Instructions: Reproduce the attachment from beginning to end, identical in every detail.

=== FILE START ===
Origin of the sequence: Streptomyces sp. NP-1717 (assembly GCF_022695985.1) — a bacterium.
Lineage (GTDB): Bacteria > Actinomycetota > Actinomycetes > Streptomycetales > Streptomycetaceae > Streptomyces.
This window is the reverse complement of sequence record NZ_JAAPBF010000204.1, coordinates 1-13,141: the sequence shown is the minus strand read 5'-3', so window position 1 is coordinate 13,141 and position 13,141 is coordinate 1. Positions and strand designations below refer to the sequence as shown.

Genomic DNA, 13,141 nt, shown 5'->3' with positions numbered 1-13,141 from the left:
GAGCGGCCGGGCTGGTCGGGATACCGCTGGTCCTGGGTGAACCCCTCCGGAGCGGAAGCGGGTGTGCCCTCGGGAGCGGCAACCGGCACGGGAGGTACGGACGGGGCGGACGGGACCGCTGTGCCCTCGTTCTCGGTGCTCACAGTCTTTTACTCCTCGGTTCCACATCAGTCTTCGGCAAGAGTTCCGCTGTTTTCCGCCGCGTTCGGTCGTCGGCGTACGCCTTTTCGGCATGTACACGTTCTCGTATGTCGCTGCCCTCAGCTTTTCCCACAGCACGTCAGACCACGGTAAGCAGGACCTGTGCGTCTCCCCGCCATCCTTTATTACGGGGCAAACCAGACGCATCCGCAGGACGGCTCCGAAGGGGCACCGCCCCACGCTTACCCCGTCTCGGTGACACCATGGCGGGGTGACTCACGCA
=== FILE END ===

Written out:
Origin of the sequence: Streptomyces sp. NP-1717 (assembly GCF_022695985.1) — a bacterium.
Lineage (GTDB): Bacteria > Actinomycetota > Actinomycetes > Streptomycetales > Streptomycetaceae > Streptomyces.
This window is the reverse complement of sequence record NZ_JAAPBF010000204.1, coordinates 1-13,141: the sequence shown is the minus strand read 5'-3', so window position 1 is coordinate 13,141 and position 13,141 is coordinate 1. Positions and strand designations below refer to the sequence as shown.

Genomic DNA, 13,141 nt, shown 5'->3' with positions numbered 1-13,141 from the left:
GAGCGGCCGGGCTGGTCGGGATACCGCTGGTCCTGGGTGAACCCCTCCGGAGCGGAAGCGGGTGTGCCCTCGGGAGCGGCAACCGGCACGGGAGGTACGGACGGGGCGGACGGGACCGCTGTGCCCTCGTTCTCGGTGCTCACAGTCTTTTACTCCTCGGTTCCACATCAGTCTTCGGCAAGAGTTCCGCTGTTTTCCGCCGCGTTCGGTCGTCGGCGTACGCCTTTTCGGCATGTACACGTTCTCGTATGTCGCTGCCCTCAGCTTTTCCCACAGCACGTCAGACCACGGTAAGCAGGACCTGTGCGTCTCCCCGCCATCCTTTATTACGGGGCAAACCAGACGCATCCGCAGGACGGCTCCGAAGGGGCACCGCCCCACGCTTACCCCGTCTCGGTGACACCATGGCGGGGTGACTCACGCA